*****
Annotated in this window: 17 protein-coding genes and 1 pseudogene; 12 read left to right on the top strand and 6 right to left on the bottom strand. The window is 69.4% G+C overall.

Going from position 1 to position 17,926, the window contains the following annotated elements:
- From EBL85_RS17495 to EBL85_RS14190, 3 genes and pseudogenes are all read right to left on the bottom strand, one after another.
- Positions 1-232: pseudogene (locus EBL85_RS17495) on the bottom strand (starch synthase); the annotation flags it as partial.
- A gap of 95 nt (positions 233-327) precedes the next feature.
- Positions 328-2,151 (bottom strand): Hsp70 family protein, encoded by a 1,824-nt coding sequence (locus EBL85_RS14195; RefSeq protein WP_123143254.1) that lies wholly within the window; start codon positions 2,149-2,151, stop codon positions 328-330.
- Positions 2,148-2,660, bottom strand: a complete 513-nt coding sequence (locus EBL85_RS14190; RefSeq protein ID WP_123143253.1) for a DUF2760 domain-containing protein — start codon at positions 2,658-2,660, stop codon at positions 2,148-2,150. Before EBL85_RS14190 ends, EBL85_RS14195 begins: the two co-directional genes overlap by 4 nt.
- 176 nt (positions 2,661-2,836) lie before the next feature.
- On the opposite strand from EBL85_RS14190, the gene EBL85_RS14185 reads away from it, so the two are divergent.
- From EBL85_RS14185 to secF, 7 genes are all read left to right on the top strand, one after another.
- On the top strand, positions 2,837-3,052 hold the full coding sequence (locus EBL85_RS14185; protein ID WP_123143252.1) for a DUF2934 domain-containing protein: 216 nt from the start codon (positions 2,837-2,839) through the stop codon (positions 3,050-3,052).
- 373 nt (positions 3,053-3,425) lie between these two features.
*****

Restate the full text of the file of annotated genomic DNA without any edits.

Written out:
Annotated in this window: 17 protein-coding genes and 1 pseudogene; 12 read left to right on the top strand and 6 right to left on the bottom strand. The window is 69.4% G+C overall.

Going from position 1 to position 17,926, the window contains the following annotated elements:
- From EBL85_RS17495 to EBL85_RS14190, 3 genes and pseudogenes are all read right to left on the bottom strand, one after another.
- Positions 1-232: pseudogene (locus EBL85_RS17495) on the bottom strand (starch synthase); the annotation flags it as partial.
- A gap of 95 nt (positions 233-327) precedes the next feature.
- Positions 328-2,151 (bottom strand): Hsp70 family protein, encoded by a 1,824-nt coding sequence (locus EBL85_RS14195; RefSeq protein WP_123143254.1) that lies wholly within the window; start codon positions 2,149-2,151, stop codon positions 328-330.
- Positions 2,148-2,660, bottom strand: a complete 513-nt coding sequence (locus EBL85_RS14190; RefSeq protein ID WP_123143253.1) for a DUF2760 domain-containing protein — start codon at positions 2,658-2,660, stop codon at positions 2,148-2,150. Before EBL85_RS14190 ends, EBL85_RS14195 begins: the two co-directional genes overlap by 4 nt.
- 176 nt (positions 2,661-2,836) lie before the next feature.
- On the opposite strand from EBL85_RS14190, the gene EBL85_RS14185 reads away from it, so the two are divergent.
- From EBL85_RS14185 to secF, 7 genes are all read left to right on the top strand, one after another.
- On the top strand, positions 2,837-3,052 hold the full coding sequence (locus EBL85_RS14185; protein ID WP_123143252.1) for a DUF2934 domain-containing protein: 216 nt from the start codon (positions 2,837-2,839) through the stop codon (positions 3,050-3,052).
- 373 nt (positions 3,053-3,425) lie between these two features.